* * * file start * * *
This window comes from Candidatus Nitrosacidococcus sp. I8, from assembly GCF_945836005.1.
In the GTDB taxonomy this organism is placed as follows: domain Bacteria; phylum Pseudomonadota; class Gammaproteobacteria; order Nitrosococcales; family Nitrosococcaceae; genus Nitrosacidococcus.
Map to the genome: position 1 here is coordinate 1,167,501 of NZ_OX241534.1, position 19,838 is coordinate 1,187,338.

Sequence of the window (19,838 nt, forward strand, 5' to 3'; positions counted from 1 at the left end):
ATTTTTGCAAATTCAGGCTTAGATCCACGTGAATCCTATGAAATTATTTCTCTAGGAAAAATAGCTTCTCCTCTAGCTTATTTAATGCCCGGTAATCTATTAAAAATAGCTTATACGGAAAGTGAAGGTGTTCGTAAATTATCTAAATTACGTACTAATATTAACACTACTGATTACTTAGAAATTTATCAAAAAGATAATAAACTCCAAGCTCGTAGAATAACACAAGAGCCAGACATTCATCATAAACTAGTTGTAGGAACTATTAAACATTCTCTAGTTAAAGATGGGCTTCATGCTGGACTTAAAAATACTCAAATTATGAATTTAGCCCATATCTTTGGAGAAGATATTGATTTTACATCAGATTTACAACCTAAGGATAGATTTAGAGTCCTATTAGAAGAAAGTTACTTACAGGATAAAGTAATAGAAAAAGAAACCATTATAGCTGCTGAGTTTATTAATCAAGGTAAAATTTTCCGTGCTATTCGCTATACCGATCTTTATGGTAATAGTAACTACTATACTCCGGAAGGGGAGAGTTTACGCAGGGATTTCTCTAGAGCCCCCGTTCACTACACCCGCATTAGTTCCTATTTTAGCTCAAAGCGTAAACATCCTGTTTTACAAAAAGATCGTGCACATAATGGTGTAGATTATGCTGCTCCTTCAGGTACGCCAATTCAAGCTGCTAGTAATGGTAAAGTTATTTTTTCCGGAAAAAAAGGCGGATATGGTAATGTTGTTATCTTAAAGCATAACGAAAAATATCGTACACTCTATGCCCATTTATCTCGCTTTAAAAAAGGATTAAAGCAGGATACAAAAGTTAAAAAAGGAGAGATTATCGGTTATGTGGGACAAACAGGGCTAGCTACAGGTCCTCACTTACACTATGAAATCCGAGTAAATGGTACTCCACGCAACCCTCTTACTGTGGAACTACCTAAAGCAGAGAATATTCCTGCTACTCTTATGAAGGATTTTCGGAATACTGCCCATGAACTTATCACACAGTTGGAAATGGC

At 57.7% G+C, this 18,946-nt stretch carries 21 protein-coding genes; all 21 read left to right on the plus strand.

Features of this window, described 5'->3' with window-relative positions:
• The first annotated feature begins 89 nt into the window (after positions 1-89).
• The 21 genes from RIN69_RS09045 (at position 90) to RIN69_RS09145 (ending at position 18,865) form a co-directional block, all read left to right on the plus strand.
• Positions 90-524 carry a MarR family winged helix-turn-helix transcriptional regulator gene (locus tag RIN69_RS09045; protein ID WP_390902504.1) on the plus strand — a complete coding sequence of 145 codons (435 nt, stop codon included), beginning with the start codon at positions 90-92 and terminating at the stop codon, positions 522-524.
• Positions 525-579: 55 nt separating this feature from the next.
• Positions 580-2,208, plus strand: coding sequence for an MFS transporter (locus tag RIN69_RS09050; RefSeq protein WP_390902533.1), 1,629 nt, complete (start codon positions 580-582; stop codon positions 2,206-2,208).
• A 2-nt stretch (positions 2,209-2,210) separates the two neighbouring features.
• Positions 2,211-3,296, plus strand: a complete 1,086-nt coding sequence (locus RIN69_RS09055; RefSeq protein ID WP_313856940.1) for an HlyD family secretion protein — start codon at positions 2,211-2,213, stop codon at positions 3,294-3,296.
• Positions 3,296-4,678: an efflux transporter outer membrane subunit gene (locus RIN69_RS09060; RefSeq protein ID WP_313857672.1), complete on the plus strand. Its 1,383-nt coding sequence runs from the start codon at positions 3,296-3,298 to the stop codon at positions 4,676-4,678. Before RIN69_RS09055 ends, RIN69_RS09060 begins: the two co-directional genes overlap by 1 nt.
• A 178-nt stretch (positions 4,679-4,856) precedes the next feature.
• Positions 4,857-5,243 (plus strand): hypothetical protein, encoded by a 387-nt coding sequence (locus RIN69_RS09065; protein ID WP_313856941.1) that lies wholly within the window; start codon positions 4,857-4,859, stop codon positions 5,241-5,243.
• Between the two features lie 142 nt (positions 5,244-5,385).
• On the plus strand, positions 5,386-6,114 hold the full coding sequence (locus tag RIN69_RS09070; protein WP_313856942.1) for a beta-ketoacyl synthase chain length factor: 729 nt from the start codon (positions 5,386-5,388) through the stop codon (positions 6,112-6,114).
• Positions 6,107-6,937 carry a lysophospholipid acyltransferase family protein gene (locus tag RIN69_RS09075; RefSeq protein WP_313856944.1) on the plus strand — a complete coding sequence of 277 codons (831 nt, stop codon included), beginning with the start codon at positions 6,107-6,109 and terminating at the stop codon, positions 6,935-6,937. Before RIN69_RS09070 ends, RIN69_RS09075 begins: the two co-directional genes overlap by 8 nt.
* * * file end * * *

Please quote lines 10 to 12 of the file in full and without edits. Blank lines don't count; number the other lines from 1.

• Positions 90-524 carry a MarR family winged helix-turn-helix transcriptional regulator gene (locus tag RIN69_RS09045; protein ID WP_390902504.1) on the plus strand — a complete coding sequence of 145 codons (435 nt, stop codon included), beginning with the start codon at positions 90-92 and terminating at the stop codon, positions 522-524.
• Positions 525-579: 55 nt separating this feature from the next.
• Positions 580-2,208, plus strand: coding sequence for an MFS transporter (locus tag RIN69_RS09050; RefSeq protein WP_390902533.1), 1,629 nt, complete (start codon positions 580-582; stop codon positions 2,206-2,208).